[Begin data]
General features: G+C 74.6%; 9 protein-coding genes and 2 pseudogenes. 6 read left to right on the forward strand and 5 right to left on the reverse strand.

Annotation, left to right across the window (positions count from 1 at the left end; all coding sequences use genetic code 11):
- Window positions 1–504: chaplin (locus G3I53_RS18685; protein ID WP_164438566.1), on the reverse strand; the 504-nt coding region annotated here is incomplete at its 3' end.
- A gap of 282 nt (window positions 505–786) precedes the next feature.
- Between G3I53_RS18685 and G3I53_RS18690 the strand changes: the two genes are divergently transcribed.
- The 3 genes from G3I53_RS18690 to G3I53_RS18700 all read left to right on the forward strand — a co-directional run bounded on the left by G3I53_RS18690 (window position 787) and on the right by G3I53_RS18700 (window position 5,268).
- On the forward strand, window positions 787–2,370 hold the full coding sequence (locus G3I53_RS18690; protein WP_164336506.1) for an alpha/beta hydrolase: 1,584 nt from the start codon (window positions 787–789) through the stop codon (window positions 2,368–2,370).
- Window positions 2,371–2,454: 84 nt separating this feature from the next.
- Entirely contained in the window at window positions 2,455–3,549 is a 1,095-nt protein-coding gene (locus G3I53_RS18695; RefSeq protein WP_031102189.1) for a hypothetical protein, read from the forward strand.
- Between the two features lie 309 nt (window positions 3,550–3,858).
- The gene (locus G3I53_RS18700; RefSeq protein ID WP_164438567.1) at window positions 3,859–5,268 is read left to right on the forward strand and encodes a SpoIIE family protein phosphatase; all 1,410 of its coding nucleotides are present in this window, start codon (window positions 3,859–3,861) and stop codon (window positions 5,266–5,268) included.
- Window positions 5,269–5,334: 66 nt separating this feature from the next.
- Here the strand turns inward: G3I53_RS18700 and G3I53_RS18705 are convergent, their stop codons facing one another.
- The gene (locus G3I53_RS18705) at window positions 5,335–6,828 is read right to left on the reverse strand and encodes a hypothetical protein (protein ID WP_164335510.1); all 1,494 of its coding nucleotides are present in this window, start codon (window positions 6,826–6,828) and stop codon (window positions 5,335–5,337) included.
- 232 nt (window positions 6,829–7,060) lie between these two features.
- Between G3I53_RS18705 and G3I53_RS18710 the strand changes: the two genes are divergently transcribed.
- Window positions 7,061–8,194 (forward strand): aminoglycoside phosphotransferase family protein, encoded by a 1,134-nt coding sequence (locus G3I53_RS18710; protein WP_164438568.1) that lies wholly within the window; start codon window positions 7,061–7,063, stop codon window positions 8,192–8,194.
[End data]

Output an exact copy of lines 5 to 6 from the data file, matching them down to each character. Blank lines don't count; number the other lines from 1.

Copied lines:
- Between G3I53_RS18685 and G3I53_RS18690 the strand changes: the two genes are divergently transcribed.
- The 3 genes from G3I53_RS18690 to G3I53_RS18700 all read left to right on the forward strand — a co-directional run bounded on the left by G3I53_RS18690 (window position 787) and on the right by G3I53_RS18700 (window position 5,268).